Mirror Lake

Round Trip Distance: 8 miles
Difficulty: Strenuous
Elevation: 8,315 - 10,056 feet
Cellphone: 0 bars
Time: 5 hrs.
Trailhead: Mirror Lake
Fee: none
Attractions: Scenic lakes, fishing

The Mirror Lake trail is located east of Meeker, Colorado in the Flat Tops Wilderness Area of the White River National Forest. The trail begins near the lower end of the Trappers Lake Road where it follows an easement across private land before crossing into the Flat Tops Wilderness Area and climbing steadily for 3 more miles up the Mirror Creek drainage to Mirror Lake. Enroute it passess the very scenic Shamrock Lake and a junction with the Big Ridge trail.

To get there from Meeker head north on Highway 13 for 1 mile and turn east toward Buford on County Road 8. Continue for 38.7 miles and turn right onto the Trappers Lake Road. The Mirror Lake trailhead will be on the right in less than a half mile. The Buford Road, CR #8, is paved up to the Forest Service boundary where it turns to gravel.

As you turn off of the Trappers Lake Road continue through the designated primitive campground, where there are multiple free sites that can accommodate both RVs and tents, to where there is a kiosk and trail register. Parking at this spot is a little funkier than parking out by the Trappers Lake Road but it will cut a good quartermile off your round trip distance.

The trail starts out by dropping down the side of the hill where it travels for a short distance along a fence until it reaches the gate where the legal easement across the private property begins. Once you go through the gate be sure to stay on the trail and respect the landowners rights.

At the bottom of the hill there is a nice bridge that takes the trail across the North Fork of the White River. Once again, stay on the trail as it is illegal to fish on the private property.

Pay close attention to the signs to stay on the Mirror Lake trail. This sign looks like it may have been put up by the landowner and has an arrow pointing which way the trail goes.

After a pleasant stroll through some meadows along the private property easement the trail begins climbing out of the valley on the west side and comes to a fence and the boundary of the Flat Tops Wilderness Area.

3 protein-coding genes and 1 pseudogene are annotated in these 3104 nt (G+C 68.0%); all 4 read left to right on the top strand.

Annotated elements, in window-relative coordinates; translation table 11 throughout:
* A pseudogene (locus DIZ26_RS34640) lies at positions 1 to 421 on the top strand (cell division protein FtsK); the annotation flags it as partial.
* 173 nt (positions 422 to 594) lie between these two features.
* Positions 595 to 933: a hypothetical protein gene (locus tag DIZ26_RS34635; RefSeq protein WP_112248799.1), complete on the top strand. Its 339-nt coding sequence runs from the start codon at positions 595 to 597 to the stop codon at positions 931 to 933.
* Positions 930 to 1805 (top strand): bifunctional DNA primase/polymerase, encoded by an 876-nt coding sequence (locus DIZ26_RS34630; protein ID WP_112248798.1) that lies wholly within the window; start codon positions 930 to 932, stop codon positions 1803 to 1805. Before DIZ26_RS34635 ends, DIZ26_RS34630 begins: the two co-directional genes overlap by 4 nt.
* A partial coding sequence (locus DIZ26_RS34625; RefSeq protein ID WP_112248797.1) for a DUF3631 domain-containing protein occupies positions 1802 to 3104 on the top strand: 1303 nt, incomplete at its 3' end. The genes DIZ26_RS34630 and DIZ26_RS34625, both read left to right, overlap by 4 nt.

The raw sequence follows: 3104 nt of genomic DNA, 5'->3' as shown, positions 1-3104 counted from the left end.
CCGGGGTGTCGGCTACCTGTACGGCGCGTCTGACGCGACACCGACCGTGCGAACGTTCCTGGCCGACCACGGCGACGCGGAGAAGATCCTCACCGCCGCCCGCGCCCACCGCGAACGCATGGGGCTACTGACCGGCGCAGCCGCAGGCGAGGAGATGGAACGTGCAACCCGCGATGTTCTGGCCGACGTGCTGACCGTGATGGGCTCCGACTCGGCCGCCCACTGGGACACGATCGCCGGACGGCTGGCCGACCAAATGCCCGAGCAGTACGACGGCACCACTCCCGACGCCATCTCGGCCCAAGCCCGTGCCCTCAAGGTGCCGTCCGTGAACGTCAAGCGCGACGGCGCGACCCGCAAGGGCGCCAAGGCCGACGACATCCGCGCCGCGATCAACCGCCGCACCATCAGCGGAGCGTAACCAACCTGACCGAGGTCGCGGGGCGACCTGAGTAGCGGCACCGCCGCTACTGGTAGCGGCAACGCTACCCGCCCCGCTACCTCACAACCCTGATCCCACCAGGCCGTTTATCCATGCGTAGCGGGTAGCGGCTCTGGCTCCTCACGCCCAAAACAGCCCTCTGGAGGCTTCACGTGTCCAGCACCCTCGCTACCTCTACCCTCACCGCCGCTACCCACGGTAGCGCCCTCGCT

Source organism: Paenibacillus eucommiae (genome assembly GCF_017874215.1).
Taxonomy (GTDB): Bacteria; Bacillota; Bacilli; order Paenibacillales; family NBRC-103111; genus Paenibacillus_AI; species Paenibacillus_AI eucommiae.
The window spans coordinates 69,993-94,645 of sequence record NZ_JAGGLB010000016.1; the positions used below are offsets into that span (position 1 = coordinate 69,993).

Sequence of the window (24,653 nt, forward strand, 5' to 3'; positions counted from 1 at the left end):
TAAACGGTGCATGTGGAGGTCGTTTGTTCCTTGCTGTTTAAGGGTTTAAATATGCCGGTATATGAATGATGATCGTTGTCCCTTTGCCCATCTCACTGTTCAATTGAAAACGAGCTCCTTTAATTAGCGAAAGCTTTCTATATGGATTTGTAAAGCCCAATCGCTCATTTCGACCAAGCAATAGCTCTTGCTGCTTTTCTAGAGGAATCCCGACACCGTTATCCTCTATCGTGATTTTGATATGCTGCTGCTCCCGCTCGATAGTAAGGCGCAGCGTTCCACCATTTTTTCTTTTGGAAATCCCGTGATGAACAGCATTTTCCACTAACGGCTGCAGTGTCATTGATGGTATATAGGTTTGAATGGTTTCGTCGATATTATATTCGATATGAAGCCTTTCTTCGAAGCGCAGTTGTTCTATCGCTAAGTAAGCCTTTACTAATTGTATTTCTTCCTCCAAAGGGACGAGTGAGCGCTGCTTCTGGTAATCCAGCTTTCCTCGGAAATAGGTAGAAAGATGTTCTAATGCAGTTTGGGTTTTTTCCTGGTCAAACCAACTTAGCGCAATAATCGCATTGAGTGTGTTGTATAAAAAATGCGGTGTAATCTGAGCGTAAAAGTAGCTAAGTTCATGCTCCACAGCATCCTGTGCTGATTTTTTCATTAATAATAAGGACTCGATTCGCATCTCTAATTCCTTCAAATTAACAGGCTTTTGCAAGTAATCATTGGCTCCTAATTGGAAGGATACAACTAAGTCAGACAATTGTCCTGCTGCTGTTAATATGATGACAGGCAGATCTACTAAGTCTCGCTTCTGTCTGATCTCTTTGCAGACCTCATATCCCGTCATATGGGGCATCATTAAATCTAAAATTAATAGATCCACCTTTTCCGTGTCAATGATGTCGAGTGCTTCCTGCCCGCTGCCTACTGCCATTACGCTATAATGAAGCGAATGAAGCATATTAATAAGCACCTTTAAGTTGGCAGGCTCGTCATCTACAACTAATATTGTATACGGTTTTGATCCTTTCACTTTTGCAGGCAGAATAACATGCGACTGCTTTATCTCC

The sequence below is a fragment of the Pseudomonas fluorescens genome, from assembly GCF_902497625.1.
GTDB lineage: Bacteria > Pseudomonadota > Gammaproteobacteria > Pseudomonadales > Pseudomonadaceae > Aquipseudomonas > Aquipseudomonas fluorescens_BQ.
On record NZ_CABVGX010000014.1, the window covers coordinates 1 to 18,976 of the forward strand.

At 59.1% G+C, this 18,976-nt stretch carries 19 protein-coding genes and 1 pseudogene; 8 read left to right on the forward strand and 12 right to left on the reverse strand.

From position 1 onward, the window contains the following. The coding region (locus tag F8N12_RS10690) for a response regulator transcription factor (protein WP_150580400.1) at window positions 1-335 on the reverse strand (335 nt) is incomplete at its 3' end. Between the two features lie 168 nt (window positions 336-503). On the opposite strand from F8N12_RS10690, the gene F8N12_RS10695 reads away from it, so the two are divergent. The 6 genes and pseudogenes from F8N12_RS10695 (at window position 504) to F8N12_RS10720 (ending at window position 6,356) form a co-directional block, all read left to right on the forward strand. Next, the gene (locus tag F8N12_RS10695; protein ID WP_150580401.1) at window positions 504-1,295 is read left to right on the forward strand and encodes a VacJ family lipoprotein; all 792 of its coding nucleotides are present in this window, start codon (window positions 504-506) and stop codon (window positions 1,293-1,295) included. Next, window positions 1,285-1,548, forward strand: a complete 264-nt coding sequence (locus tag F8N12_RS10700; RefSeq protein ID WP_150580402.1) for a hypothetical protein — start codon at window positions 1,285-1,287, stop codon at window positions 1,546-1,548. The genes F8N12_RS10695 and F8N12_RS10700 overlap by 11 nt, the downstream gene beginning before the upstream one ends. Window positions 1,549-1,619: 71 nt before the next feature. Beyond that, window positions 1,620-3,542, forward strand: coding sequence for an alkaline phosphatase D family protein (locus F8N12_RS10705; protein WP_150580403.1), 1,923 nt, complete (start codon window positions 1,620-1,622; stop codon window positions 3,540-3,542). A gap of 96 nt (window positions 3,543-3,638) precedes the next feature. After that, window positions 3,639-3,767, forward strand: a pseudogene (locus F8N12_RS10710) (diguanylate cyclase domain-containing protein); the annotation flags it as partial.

The trail continues up the mountain through dark stands of pine and spruce that block out the view to the rest of the world.

A few switchbacks aid in the climb but except for one short downhill stretch  that comes up after you pass Shamrock Lake the uphill trek never relents.

Shamrock Lake, near the 3.2 mile point from the trailhead, is a pretty scene in its own right. The fish here were actively hitting the surface of the water almost in a frenzy. It is interesting that much of the water takes an underground route to get to Shamrock Lake. A little below Mirror Lake you can see the stream disappearing into the ground as though it was going down a drain.

The Big Ridge trail branches off on the right near the 3.5 mile point and a little less than a half mile later the trail comes to Mirror Lake where the scene is nothing short of spectacular. When it comes to natural beauty Mirror Lake can stand right there with the best of them. It's amazing how many beautiful places there are like this that you never hear about. Our map shows that you can continue on the trail to the left which becomes the Mirror Ridge trail and follow it around the mountain to Boulder Lake where the Boulder Lake trail will take you down to the Big Fish trail. There are so many trails in the Flat Tops a person could spend all summer hiking them. We've never hiked it so we have no information on what it is like.

Parts of the Mirror Lake trail are pretty rocky and can be a little awkward to hike, especially if your legs are tired. If you don't mind a good workout getting up the trail you're sure to be pleased with the outcome. The only other people that we saw on the trail were on horseback from one of the nearby riding stables. With nobody making the effort to get up to Shamrock Lake and Mirror Lake one might imagine that the fishing would be better than many of the other lakes in the area. We had just hiked up to Skinny Fish right before hiking up to Mirror Lake so a fresh set of legs might not find the trail to be quite as strenuous as it seemed to us. From the total lack of any other hikers or backpackers we're going to bet we have probably sized it up about right. You can see from the photos that the lakes are beautiful so if you would like to see them for yourself all you have to do is 'Take a hike'.